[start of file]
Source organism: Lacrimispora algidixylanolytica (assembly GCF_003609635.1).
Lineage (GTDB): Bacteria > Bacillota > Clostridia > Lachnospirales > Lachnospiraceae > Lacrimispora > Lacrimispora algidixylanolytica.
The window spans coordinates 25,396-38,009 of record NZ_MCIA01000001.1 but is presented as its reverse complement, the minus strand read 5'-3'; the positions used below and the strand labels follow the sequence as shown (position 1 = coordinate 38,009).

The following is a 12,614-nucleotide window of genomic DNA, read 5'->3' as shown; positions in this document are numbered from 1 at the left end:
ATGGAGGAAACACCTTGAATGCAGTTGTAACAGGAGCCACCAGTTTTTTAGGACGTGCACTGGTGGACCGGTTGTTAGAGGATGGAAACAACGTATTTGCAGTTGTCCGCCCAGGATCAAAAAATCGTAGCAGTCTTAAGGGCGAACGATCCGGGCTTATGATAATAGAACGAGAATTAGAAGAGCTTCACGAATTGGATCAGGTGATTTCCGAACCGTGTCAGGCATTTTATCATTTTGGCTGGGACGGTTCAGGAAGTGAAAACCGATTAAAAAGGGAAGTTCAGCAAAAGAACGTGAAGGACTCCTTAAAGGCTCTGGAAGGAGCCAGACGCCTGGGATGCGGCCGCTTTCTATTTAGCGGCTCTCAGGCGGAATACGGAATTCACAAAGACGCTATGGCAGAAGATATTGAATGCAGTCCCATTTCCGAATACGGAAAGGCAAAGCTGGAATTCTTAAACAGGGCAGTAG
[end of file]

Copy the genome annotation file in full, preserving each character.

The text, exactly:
Source organism: Lacrimispora algidixylanolytica (assembly GCF_003609635.1).
Lineage (GTDB): Bacteria > Bacillota > Clostridia > Lachnospirales > Lachnospiraceae > Lacrimispora > Lacrimispora algidixylanolytica.
The window spans coordinates 25,396-38,009 of record NZ_MCIA01000001.1 but is presented as its reverse complement, the minus strand read 5'-3'; the positions used below and the strand labels follow the sequence as shown (position 1 = coordinate 38,009).

The following is a 12,614-nucleotide window of genomic DNA, read 5'->3' as shown; positions in this document are numbered from 1 at the left end:
ATGGAGGAAACACCTTGAATGCAGTTGTAACAGGAGCCACCAGTTTTTTAGGACGTGCACTGGTGGACCGGTTGTTAGAGGATGGAAACAACGTATTTGCAGTTGTCCGCCCAGGATCAAAAAATCGTAGCAGTCTTAAGGGCGAACGATCCGGGCTTATGATAATAGAACGAGAATTAGAAGAGCTTCACGAATTGGATCAGGTGATTTCCGAACCGTGTCAGGCATTTTATCATTTTGGCTGGGACGGTTCAGGAAGTGAAAACCGATTAAAAAGGGAAGTTCAGCAAAAGAACGTGAAGGACTCCTTAAAGGCTCTGGAAGGAGCCAGACGCCTGGGATGCGGCCGCTTTCTATTTAGCGGCTCTCAGGCGGAATACGGAATTCACAAAGACGCTATGGCAGAAGATATTGAATGCAGTCCCATTTCCGAATACGGAAAGGCAAAGCTGGAATTCTTAAACAGGGCAGTAG